Commentary: Trucks are a Part of The Carmmunity, Too!

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All Photos by Randy Stern

Let me get this out of the way – trucks are part of the carmmunity.

The numbers speak for themselves. Over 2.3 million new trucks were sold in the USA in 2014. The top three best selling vehicles in this country during the same year were pickup trucks. Truck ownership fosters a sense of pride where they find their use in work, recreation and home improvement. NASCAR has a racing series where trucks run on the Saturday before the big race.

As with cars, trucks get their fair share of enthusiasts. They show their pride through modifications that are as sophisticated as the ones seen on import tuners. A truck owner has a huge canvas to work with to make their rigs cool enough to tackle anything – on-road, off-road and on the track.

Yet, we have an image of truck enthusiasts. Just like any other enthusiast group, stereotypes pervade of participants – the cowboy hat and huge belt buckle may get a sneer from a gentleman in a tweed jacket and a driver's cap. One might imagine country music to be blaring from the trucks at the meet, as Skrillex would at others. And, let's not get into stereotypical words that are used as insults, putdowns and whatnot…

Excuse me while I take a deep breath and clear my throat…

Let me get this out of the way – truck folks are just like anyone else in the carmmunity. They're human. There's cool kids among them and those who try to find their way to become one. Some are brand enthusiasts, but in the end, they are equals across all trucks.

People love their trucks, as much as others love their off-road SUVs, import tuners, classics, antiques, exotics…and so forth.

I did not need to go anywhere to see this in action. However, my visit to the Lifted Trucks Minnesota January meet at Mama G's in Maple Grove offered a few surprises.

First off, the modifications on most of these trucks are amazing! I unusually do not get excited about mods, but when they are engineered and installed well, they simply do the intended task. Lifted trucks offer an extra ride height, as long as there is compliancy in suspension components for both on- and off-road use. Knowing you can mod any engine, the depth of knowledge from the meet's participants will blow you away. Trucks are not known for advanced technology – though I beg to differ with that summation on today's trucks – however, there is a lot one can do to raise performance on any engine, balance the ride and use electronics for any purpose.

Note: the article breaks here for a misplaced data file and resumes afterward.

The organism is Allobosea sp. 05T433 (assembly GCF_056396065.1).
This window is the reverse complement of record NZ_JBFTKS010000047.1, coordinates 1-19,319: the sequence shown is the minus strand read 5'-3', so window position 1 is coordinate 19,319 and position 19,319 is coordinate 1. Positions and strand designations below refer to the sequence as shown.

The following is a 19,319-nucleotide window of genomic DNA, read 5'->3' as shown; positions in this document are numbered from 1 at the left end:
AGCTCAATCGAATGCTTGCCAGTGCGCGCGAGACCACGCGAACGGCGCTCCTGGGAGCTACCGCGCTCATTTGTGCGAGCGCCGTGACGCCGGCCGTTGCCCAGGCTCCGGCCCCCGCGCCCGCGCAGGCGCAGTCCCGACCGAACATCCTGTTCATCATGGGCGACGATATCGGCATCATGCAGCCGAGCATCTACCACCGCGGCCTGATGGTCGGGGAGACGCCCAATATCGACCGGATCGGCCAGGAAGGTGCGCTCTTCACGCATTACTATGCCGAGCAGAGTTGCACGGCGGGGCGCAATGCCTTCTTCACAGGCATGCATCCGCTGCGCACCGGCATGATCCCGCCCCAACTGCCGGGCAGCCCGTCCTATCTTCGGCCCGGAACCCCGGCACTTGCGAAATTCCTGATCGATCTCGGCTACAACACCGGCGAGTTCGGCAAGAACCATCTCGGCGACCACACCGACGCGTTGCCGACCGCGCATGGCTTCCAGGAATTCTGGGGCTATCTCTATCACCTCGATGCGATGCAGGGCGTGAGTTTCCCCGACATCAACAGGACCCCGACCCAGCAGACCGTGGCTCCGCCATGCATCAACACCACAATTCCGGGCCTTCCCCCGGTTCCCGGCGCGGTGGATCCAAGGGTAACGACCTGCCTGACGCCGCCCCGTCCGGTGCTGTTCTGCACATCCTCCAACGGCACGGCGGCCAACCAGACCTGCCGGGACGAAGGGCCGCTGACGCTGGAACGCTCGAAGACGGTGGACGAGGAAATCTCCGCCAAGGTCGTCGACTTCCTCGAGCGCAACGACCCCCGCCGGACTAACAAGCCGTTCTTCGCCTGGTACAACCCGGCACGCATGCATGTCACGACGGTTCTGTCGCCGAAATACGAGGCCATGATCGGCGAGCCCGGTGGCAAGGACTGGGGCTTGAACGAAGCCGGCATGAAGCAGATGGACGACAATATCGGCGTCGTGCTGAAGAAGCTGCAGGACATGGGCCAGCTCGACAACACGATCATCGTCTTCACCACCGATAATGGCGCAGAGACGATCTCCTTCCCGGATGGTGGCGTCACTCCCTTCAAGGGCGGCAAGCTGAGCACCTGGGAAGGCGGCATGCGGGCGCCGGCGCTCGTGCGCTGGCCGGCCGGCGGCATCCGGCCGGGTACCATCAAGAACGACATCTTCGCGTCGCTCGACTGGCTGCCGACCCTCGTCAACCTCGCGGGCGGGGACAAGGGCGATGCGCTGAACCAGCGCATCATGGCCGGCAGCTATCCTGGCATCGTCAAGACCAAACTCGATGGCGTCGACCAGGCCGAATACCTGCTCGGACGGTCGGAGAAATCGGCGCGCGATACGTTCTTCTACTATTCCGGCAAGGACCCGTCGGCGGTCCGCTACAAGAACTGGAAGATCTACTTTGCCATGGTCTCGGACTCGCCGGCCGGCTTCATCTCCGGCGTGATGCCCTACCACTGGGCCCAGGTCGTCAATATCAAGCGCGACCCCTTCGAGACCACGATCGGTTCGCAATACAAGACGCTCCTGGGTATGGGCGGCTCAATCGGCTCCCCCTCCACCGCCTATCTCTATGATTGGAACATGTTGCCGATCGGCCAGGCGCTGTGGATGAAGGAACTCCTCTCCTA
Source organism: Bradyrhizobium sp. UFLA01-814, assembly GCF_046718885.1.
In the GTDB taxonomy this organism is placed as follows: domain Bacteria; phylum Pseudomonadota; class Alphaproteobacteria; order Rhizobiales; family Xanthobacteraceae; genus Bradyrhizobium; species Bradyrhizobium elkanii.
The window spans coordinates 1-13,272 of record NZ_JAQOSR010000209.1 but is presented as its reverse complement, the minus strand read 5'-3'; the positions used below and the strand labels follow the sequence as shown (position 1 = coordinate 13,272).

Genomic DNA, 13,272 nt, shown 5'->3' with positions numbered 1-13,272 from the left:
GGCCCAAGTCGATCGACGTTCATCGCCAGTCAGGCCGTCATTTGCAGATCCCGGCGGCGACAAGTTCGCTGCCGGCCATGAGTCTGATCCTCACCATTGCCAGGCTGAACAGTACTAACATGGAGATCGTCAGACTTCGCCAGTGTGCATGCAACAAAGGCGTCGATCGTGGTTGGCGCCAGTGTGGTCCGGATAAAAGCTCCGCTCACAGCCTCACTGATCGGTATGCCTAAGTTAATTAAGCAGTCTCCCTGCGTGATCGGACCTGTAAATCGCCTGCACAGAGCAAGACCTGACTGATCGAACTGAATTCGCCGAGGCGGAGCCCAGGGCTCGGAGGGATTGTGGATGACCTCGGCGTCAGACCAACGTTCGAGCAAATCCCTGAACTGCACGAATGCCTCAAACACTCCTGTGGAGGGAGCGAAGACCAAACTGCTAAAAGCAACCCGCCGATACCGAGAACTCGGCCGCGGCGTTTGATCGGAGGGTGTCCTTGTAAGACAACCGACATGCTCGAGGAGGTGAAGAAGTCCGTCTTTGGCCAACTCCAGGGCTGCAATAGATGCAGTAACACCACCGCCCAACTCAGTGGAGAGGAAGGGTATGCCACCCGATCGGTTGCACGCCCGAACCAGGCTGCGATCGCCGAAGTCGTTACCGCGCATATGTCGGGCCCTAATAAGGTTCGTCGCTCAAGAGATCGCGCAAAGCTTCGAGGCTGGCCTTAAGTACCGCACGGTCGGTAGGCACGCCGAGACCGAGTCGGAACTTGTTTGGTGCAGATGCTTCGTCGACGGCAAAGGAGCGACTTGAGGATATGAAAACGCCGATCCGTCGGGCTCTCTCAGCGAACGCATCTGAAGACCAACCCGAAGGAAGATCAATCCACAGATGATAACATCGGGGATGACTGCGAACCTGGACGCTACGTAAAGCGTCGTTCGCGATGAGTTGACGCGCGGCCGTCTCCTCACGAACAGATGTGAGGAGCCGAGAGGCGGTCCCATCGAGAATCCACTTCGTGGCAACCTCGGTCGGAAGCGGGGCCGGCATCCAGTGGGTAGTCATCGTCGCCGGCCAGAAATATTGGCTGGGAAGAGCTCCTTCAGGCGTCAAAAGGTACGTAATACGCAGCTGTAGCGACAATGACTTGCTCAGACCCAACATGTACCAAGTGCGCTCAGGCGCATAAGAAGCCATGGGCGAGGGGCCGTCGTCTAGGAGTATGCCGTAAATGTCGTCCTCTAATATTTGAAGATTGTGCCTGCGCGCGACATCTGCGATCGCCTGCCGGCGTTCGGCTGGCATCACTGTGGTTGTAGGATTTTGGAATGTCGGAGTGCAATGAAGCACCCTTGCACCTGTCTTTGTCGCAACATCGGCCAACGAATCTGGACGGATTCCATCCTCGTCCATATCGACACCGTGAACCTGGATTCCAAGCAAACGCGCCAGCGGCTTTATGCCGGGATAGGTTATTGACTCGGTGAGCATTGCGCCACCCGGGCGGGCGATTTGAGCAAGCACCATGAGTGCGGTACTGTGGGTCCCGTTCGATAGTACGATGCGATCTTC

At any meet, I will always find what I call "heroes." A family from Brainerd brought down a late 1990s Toyota 4Runner with six-digit odometer reading. Though it looked like it needed a paint job and some other cosmetic needs, what they did with this SUV was downright amazing. However, this is a trail rider and is driven for that purpose. That also includes every day driving around town. My discussion with this family shows one thing – no matter the vehicle, there is enthusiasm and love for their chosen ride. Better still, if you have an interest in such a vehicle, you may have found a connection.

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That is not all. It was great to interact with LTM admins – the real heroes of this form of enthusiasm. This is not a new club that all of the sudden popped on my radar. They have proved what I have been telling my PR contacts at the OEMs and fellow journalists all along – Minnesota is a huge truck market. Their owners are not only loyal, but are willing to take their trucks to the next level to fit their lifestyle.

Perhaps that is the crux of enthusiasm. Yet, there's still more to the story…

If you want to be a part of a greater carmmunity, there has to be some collaboration. The admins at LTM told me that they are doing exactly that. Upcoming events will feature collaboration with other car clubs in the state – MN Nissan Infiniti, MNBMWs and MN Exotics & Supercars. One might think…why? My answer: because these four clubs as a collective gives each other the opportunity to work together and celebrate their rides without judgment.

That is the bottom line – being a carmmunity that brings everyone together equally. That is how we do it in Minnesota. And, it works brilliantly!

This collaborative effort among car/truck clubs support the idea of a carmmunity devoid of chauvinism, judgment and stereotyping. LTM certainly did a great job of doing exactly that! Not only that, their social media outlets have a high engagement rate with multiple postings a day from its members, along with a high number of comments per post. The LTM admins are doing something right in terms of keeping interest among it members.

When it comes to vehicles, they are your ultimate calling card. You can dress however you like, have divergent political views, live and love whomever you are comfortable with – but you come to a carmmunity because of your enthusiasm and curiosity about the automobile. You participate in one to show what you bring to the table and exchange ideas to make vehicles better, as well as engaging with the club and its membership.

What did I take away from this? I do cover trucks. Not because of the local market I work in, but the legitimacy of their worth in the marketplace. Understanding what I've seen at the LTM meet in Maple Grove builds upon this coverage. Confirming their enthusiasm makes them an integral part of this carmmunity. In all – it all adds up for the love of the truck.

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